02 May 2015

What sustained Father Damien?

PHOTO: CNS/Paul Haring
During his homily on the life of Blessed Junipero Serra this afternoon at the Pontifical North American College in Rome, His Holiness Pope Francis made a passing reference to Saint Joseph Damien de Veuster. The mention of Father Damien caught my attention because we find ourselves now in the midst of the novena to prepare to celebrate his feast day on May 10th, 142 years after the Leper Priest first arrived at the Kalawao Settlement where he communicated so well the truth of the immeasurable depths of God's love.

In addition to my favorite Saint, Pope Francis also referenced many of the Saints of the Americas, calling them the ones "who have distinguished themselves through their various charisms." In a particular way, he said, the mark of Father Damien's charism is seen in his total giving of himself to "the suffering and the marginalized."

Most of us today have no real way to imagine the sufferings that Father Damien saw each day as he strove with all his strength to tend and heal the spiritual and physical wounds of his flock. The sufferings that we witness on a daily basis seems rather insignificant in comparison with what he saw. Even so, we too often grow faint and wish to give up; lacking the courage, the tenacity, or even the endurance to struggle on and to unite our sufferings to those of Jesus Christ, we only half-heartedly give of ourselves. How is it, then, that Father Damien continued his ministry to the suffering and the marginalized for sixteen years?

The prayer for this second day of the novena, which is directed to the Sacred Heart, answers this question in the particular graces it seeks. The one who prays this prayer asks the Lord Jesus
to grant me the favor of never becoming discouraged in the adversities of this life and furthermore, of being so strongly encouraged by heavenly hope that I might always live confidently in Your Merciful Love.
If prayed sincerely, this prayer is nothing less than a request that Jesus change our lives.

These two petitions are rooted firmly in the example of Father Damien. It was, after all, he who wrote to his sister Pauline on 14 July 1872, saying
When I get a little unwell, I congratulate myself that the end is near: but only I am content with my lot, only let perseverance crown my work.
Some years earlier, he wrote to his parents on 21 April 1861, saying:
Oh, my dear parents, the hope of meeting soon in glory not only our grandmother, Eugenie [his sister], and so many other faithful friends who have gone before us, but you and all the family, of whom I have made a sacrifice to God, is an incentive to me in moments of depression, helps me in my work, and makes me sigh every moment for the hour when my soul, freed from the prison of the body, shall go and join the choirs of the saints, to sing with them and with you the songs of Heaven to all eternity.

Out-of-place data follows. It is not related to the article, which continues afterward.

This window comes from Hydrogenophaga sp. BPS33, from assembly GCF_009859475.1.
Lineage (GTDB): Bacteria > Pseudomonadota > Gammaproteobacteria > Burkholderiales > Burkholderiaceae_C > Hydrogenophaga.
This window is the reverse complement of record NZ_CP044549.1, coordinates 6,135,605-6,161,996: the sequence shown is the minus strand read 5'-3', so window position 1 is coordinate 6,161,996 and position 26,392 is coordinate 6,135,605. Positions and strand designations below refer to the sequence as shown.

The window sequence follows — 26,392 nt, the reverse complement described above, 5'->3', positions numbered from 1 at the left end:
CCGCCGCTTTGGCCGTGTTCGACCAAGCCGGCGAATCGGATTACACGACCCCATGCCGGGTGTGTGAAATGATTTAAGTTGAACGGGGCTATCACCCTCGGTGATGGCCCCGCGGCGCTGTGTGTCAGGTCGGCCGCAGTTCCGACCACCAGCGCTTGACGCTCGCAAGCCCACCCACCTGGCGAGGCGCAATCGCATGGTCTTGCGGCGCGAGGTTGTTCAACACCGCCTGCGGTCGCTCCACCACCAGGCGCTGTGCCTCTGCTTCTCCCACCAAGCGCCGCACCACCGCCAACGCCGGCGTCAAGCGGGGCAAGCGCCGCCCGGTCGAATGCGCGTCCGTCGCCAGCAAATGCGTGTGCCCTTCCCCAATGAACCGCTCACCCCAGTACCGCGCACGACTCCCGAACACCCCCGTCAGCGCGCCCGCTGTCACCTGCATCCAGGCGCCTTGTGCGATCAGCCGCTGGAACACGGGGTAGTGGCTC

Because Father Damien himself received these two graces from the Lord, he was able to devote himself so heroically and generously to those forcibly separated from their families and friends on the island of Moloka'i.

When the Bishop requested four priests to take 3-month shifts at the leper settlement, it was Father Damien who replied,
Monseigneur, here are your new missioners; one of them could take my district, and if you will be kind enough to allow it, I will go to Molokai and labor for the poor lepers, whose wretched state of bodily and spiritual misfortune has often made my heart bleed within me.
The rest, as we say, is history.

As we continue to prepare to celebrate Damien Day next week, we would well to seriously ask ourselves if we are willing to distinguish ourselves in the service of the suffering and the marginalized, not for our own glory, but for the glory of God.

Right now our brothers and sisters in Iraq, Syria, Nigeria, and a host of other places throughout the world are suffering and marginalized because of their fidelity to Christ the Lord. In many ways, their fidelity in the midst of such great oppression and horrendous anguish suffering puts us to shame. Our we willing to distinguish ourselves in our love for them? Following the example of Saint Damien, may hearts bleed for them as look upon the bodily and spiritual misfortunes they endure each day as the world also watches, and does very little to help.

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